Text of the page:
Honorary authorship is highly prevalent in health sciences: systematic review and meta-analysis of surveys

Reint A. Meursinge Reynders, Gerben ter Riet, Nicola Di Girolamo, Davide Cavagnetto, Mario Malički

Research output: Contribution to journalArticleAcademicpeer-review

Abstract

A systematic review and meta-analysis of survey research was conducted to estimate honorary authorship prevalence in health sciences. We searched PubMed, Lens.org, and Dimensions.ai. until January 5 2023. Methodological quality was assessed and quantitative syntheses were conducted. Nineteen surveys were included and rated as having low methodological quality. We found a pooled prevalence of 26% [95% CI 21–31] (6 surveys, 2758 respondents) of researchers that perceived co-author(s) as honorary on the publication at issue (when they were not referred to any authorship criteria). That prevalence was 18% [95% CI 15–21] (11 surveys, 4272 respondents) when researchers were referred to Committee of Medical Journal Editors (ICMJE) authorship criteria, and 51% [95% CI 47–56] (15 surveys, 5111 respondents) when researchers were asked to declare their co-author(s) contributions on the publication at issue (and these were then compared to ICMJE criteria). 10% of researchers [95% CI 9–12] (11 surveys, 3,663 respondents) reported being approached by others to include honorary author(s) on the publication at issue and 16% [95% CI 13–18] (2 surveys, 823 respondents) admitted adding (an) honorary author(s). Survey research consistently indicates that honorary authorship in the health sciences is highly prevalent, however the quality of the surveys’ methods and reporting needs improvement.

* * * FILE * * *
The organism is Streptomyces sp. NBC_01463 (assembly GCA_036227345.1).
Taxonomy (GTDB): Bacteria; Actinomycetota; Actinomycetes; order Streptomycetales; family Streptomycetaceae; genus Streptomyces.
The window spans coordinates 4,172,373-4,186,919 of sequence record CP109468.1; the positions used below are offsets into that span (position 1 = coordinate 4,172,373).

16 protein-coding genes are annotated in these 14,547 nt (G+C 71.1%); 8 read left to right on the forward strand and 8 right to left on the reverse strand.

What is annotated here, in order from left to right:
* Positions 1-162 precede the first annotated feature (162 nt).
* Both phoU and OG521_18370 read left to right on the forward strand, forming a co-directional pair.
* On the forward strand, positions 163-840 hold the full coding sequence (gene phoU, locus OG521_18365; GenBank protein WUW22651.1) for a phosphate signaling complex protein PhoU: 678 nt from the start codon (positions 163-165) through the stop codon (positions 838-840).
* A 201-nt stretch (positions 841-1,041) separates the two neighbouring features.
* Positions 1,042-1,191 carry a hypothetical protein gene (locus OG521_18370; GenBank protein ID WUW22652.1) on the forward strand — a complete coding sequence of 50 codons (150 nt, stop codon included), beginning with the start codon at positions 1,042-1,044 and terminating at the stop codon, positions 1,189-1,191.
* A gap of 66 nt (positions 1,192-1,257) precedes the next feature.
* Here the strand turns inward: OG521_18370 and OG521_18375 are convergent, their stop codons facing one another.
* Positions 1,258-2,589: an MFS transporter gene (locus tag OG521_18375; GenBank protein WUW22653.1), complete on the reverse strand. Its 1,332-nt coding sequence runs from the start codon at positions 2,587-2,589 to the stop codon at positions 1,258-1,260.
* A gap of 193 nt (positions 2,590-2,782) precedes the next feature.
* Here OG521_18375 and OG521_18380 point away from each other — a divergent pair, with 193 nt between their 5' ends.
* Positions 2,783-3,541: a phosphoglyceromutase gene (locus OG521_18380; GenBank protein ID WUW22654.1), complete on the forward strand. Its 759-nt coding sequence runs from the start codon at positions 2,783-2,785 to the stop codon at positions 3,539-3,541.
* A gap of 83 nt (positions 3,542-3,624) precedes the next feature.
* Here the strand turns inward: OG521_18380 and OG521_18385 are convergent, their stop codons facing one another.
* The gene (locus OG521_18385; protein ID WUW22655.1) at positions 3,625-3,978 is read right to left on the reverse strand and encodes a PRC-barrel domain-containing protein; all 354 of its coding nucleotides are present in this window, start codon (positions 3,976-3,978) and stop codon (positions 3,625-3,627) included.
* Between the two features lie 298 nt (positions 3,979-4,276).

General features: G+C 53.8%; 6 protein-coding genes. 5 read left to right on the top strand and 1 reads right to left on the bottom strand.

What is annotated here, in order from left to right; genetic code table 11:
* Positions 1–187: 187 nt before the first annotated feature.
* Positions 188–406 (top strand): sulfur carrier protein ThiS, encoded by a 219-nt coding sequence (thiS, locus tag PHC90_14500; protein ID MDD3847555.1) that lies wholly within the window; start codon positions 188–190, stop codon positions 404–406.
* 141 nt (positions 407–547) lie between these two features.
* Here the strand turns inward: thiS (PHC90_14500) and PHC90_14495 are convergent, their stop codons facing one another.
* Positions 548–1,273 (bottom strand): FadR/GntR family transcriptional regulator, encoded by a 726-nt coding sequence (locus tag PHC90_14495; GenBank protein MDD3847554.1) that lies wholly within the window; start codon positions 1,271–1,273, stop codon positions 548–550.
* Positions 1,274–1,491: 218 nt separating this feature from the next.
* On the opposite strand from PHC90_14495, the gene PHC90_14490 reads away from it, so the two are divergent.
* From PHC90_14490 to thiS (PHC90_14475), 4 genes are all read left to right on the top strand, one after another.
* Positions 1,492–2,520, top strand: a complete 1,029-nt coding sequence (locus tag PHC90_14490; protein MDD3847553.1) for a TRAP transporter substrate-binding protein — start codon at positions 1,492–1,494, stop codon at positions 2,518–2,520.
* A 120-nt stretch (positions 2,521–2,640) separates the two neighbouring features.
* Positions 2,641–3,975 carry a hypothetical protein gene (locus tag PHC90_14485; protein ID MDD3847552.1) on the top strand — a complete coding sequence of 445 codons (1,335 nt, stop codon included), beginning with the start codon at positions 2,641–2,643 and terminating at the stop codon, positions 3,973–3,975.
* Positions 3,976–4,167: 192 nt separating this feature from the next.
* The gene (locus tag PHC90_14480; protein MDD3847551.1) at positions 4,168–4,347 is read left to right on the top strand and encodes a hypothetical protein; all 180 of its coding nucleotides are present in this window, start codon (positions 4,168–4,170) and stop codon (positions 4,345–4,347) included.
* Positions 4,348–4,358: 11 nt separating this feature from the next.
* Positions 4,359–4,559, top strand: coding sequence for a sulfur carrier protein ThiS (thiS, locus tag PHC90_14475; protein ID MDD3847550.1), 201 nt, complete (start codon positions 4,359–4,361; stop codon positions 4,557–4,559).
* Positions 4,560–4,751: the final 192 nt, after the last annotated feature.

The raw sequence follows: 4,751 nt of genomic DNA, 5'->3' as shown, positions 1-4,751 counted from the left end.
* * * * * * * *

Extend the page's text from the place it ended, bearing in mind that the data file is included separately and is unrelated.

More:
Original languageEnglish
Article number4385
Number of pages15
JournalScientific Reports
Volume14
DOIs
Publication statusPublished - 2024

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